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Telltale Table

Abby Delouya

The table was the focal point of our gorgeous country kitchen, next to the yawning windows showcasing Vancouver’s snowy peaks, crystal-blue skies, and glittering waters

Thursday, October 13, 2016

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I t was 1991, I was five years old and eager to be in on the action, when we — — my parents, sister, and I — — went to choose a new kitchen set for our renovated home. I brought along my markers and coloring pad and sketched quietly in the corner as my parents finalized the deal with the artist who made specialty tables.

It is a unique piece: light, solid oak, carved into a classic six-seater table. The edges are adorned with elegant, hand-painted flowers in blue and burgundy. Wisps of forest-green stems and leaves frame the flowers, and the chairs are delicately hand-painted with the same design. There are three matching barstools, with the same flowers and greenery, perched at the kitchen island.

The table was the focal point of our gorgeous country kitchen, next to the yawning windows that showcased Vancouver’s snowy peaks, crystal-blue skies, and glittering waters. The table was our meeting place. It hosted family meetings where we discussed our responsibilities with Wiggles the Hamster and Gefilte the Siamese Fighting Fish, and upon it we enjoyed countless birthday dinners.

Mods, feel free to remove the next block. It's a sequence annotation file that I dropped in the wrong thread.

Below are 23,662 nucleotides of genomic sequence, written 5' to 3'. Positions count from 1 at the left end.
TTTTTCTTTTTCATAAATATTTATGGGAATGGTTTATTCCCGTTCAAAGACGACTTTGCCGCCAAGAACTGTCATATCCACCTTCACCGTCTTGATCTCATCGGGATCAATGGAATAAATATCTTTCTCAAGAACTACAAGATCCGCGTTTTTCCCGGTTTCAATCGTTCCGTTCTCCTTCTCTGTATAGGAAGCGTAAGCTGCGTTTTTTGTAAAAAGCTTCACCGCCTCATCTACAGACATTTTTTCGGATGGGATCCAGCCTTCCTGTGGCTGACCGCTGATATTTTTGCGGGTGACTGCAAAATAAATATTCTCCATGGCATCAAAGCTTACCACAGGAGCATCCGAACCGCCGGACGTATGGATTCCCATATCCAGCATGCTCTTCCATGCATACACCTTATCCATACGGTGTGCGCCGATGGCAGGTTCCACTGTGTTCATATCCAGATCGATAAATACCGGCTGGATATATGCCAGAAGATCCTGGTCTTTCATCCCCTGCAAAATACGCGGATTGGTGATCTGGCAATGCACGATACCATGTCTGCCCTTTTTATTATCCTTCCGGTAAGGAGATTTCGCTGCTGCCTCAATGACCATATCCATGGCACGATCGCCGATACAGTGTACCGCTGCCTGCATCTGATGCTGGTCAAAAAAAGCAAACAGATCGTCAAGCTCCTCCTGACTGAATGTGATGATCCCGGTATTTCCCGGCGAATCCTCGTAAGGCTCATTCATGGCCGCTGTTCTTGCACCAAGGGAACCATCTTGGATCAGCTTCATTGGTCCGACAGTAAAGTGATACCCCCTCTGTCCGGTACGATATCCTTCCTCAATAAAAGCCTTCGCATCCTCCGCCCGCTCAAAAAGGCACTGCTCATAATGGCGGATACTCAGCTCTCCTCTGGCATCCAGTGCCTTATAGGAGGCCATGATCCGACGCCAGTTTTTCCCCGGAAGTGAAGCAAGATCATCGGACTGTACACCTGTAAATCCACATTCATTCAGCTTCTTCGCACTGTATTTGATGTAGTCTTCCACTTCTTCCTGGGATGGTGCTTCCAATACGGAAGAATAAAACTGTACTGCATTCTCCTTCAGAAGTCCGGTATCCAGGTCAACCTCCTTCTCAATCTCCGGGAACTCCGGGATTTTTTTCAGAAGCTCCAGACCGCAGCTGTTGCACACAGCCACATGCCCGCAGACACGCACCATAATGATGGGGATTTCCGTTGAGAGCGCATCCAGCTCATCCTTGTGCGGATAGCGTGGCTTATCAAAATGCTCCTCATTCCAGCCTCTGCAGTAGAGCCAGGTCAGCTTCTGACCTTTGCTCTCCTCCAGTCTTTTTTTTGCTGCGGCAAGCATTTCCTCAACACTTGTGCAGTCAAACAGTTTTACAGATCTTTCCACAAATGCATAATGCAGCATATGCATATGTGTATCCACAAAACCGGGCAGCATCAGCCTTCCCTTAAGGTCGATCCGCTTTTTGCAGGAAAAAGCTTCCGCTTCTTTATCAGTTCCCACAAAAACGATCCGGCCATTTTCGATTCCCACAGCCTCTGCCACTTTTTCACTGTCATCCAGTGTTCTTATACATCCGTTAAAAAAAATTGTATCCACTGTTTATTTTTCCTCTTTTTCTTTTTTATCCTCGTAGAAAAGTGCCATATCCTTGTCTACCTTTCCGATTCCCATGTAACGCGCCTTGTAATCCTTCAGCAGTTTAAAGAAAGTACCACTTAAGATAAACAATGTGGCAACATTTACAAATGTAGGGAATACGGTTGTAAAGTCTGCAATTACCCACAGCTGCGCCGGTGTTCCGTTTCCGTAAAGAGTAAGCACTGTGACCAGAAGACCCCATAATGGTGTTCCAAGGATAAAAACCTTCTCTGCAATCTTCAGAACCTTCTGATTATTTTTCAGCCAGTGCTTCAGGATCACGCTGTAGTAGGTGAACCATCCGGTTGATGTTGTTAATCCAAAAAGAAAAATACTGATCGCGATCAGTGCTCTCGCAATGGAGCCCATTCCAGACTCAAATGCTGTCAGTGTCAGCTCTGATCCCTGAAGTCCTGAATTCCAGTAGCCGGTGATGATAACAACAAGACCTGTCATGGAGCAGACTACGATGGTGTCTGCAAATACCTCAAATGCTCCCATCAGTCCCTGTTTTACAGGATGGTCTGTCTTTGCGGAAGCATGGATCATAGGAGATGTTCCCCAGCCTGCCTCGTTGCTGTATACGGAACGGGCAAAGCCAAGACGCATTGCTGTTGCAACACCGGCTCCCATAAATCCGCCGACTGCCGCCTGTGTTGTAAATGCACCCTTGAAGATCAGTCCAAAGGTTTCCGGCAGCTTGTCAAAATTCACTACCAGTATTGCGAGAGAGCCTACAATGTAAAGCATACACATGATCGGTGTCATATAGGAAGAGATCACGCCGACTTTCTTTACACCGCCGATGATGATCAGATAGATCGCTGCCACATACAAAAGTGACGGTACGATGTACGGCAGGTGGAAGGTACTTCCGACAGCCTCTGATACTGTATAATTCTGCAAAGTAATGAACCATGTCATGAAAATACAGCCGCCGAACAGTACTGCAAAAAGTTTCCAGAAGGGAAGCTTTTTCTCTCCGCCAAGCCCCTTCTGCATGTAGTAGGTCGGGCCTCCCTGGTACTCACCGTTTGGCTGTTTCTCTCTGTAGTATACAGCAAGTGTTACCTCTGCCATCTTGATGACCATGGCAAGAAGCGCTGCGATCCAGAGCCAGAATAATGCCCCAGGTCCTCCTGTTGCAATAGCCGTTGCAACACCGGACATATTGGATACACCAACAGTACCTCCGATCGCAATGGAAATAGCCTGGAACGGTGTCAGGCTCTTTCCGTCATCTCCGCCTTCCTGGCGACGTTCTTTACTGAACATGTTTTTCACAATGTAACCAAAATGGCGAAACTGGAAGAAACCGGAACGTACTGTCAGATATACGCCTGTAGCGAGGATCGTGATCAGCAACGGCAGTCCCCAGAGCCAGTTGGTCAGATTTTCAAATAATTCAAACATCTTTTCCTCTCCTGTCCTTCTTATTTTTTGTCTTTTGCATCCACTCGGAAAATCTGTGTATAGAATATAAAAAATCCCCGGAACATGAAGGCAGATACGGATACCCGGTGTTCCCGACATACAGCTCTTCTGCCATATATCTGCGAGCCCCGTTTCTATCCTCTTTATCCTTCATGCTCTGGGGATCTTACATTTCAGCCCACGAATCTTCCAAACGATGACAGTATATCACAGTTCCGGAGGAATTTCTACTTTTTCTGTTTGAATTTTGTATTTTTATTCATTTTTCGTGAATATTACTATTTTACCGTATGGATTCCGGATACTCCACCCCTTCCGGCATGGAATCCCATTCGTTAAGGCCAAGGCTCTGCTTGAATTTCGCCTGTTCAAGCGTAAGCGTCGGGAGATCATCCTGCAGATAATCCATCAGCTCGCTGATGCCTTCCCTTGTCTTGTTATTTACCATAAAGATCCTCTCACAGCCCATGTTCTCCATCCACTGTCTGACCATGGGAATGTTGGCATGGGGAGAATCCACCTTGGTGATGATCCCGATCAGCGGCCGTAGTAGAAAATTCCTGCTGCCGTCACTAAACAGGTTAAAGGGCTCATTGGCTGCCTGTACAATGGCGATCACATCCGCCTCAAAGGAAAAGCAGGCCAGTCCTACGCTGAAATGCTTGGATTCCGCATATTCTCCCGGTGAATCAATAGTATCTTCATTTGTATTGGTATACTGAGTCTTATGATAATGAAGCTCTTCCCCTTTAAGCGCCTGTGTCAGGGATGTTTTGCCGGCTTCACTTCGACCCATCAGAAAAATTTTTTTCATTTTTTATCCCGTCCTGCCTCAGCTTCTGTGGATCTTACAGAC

Every night at 6 p.m., the table would be adorned with matching place mats, my mother would place a delicious, nutritious dinner on the table, and my father would loosen his tie and relax with his girls. The kitchen table — — the casual sibling of our serious, conservative dining room table (used only for Yom Tov) — — hosted Shabbos dinner every week, for many years. It was the meeting place for many in our neighborhood to come and enjoy a coffee, on their way to and from soccer games and the mall. The table could expand, and chairs would be added, to host a gathering for which the main soundtrack was a steady pulse of love and harmony.

The table, 25 years later, is neither worn nor shabby, yet it’s proof of life’s changing nature and is uniquely personal to my family’s story. The table has borne witness to life’s most ebullient and tragic moments.

Somewhere along the way, the table changed, and was no longer only a symbol of togetherness, love, and warmth. It slowly became the witness of ripples of sadness, then tragedy. My parents’ names are discreetly painted on the inside leg, with wisps of leaves that form a large heart. Fifteen years after my parents’ divorce, the enduring imprint is mockingly endearing as the table now stands in the home of my mother and her second husband. Its country elegance is somewhat lost in the sea of gleaming chrome and shiny marble. Here, the table became more functional than foundational.

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